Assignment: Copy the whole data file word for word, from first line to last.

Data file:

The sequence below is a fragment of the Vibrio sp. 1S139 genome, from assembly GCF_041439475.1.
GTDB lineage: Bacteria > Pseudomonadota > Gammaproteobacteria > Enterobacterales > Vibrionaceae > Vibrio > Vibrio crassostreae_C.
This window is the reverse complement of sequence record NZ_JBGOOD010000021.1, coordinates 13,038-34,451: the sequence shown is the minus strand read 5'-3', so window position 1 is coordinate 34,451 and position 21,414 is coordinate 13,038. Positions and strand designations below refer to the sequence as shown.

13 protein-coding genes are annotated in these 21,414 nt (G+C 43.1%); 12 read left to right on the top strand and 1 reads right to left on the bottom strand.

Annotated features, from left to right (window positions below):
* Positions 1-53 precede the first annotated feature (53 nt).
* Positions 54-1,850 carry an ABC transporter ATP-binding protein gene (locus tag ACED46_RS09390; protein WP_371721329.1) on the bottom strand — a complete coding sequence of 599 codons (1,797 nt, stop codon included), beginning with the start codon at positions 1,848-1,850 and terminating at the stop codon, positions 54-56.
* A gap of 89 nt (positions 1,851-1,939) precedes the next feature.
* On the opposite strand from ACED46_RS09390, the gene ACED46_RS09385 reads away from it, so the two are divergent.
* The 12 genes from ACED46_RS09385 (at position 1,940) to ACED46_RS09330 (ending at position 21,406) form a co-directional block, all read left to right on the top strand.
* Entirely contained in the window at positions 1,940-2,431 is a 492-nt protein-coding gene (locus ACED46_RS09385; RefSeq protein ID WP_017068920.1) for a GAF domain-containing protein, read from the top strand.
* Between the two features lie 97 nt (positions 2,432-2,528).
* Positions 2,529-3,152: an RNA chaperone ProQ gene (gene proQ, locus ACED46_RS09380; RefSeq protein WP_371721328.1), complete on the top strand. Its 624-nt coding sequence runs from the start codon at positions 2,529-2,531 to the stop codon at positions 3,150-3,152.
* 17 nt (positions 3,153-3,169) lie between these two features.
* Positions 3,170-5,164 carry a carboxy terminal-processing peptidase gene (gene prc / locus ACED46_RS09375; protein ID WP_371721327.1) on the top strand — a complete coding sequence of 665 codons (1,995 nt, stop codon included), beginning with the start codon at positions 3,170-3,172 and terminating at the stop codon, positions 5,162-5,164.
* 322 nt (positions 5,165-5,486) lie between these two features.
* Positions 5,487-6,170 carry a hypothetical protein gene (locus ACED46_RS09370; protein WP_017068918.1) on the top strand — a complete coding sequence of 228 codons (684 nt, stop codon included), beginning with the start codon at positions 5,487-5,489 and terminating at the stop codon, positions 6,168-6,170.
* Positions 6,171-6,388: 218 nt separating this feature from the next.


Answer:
The sequence below is a fragment of the Vibrio sp. 1S139 genome, from assembly GCF_041439475.1.
GTDB lineage: Bacteria > Pseudomonadota > Gammaproteobacteria > Enterobacterales > Vibrionaceae > Vibrio > Vibrio crassostreae_C.
This window is the reverse complement of sequence record NZ_JBGOOD010000021.1, coordinates 13,038-34,451: the sequence shown is the minus strand read 5'-3', so window position 1 is coordinate 34,451 and position 21,414 is coordinate 13,038. Positions and strand designations below refer to the sequence as shown.

13 protein-coding genes are annotated in these 21,414 nt (G+C 43.1%); 12 read left to right on the top strand and 1 reads right to left on the bottom strand.

Annotated features, from left to right (window positions below):
* Positions 1-53 precede the first annotated feature (53 nt).
* Positions 54-1,850 carry an ABC transporter ATP-binding protein gene (locus tag ACED46_RS09390; protein WP_371721329.1) on the bottom strand — a complete coding sequence of 599 codons (1,797 nt, stop codon included), beginning with the start codon at positions 1,848-1,850 and terminating at the stop codon, positions 54-56.
* A gap of 89 nt (positions 1,851-1,939) precedes the next feature.
* On the opposite strand from ACED46_RS09390, the gene ACED46_RS09385 reads away from it, so the two are divergent.
* The 12 genes from ACED46_RS09385 (at position 1,940) to ACED46_RS09330 (ending at position 21,406) form a co-directional block, all read left to right on the top strand.
* Entirely contained in the window at positions 1,940-2,431 is a 492-nt protein-coding gene (locus ACED46_RS09385; RefSeq protein ID WP_017068920.1) for a GAF domain-containing protein, read from the top strand.
* Between the two features lie 97 nt (positions 2,432-2,528).
* Positions 2,529-3,152: an RNA chaperone ProQ gene (gene proQ, locus ACED46_RS09380; RefSeq protein WP_371721328.1), complete on the top strand. Its 624-nt coding sequence runs from the start codon at positions 2,529-2,531 to the stop codon at positions 3,150-3,152.
* 17 nt (positions 3,153-3,169) lie between these two features.
* Positions 3,170-5,164 carry a carboxy terminal-processing peptidase gene (gene prc / locus ACED46_RS09375; protein ID WP_371721327.1) on the top strand — a complete coding sequence of 665 codons (1,995 nt, stop codon included), beginning with the start codon at positions 3,170-3,172 and terminating at the stop codon, positions 5,162-5,164.
* 322 nt (positions 5,165-5,486) lie between these two features.
* Positions 5,487-6,170 carry a hypothetical protein gene (locus ACED46_RS09370; protein WP_017068918.1) on the top strand — a complete coding sequence of 228 codons (684 nt, stop codon included), beginning with the start codon at positions 5,487-5,489 and terminating at the stop codon, positions 6,168-6,170.
* Positions 6,171-6,388: 218 nt separating this feature from the next.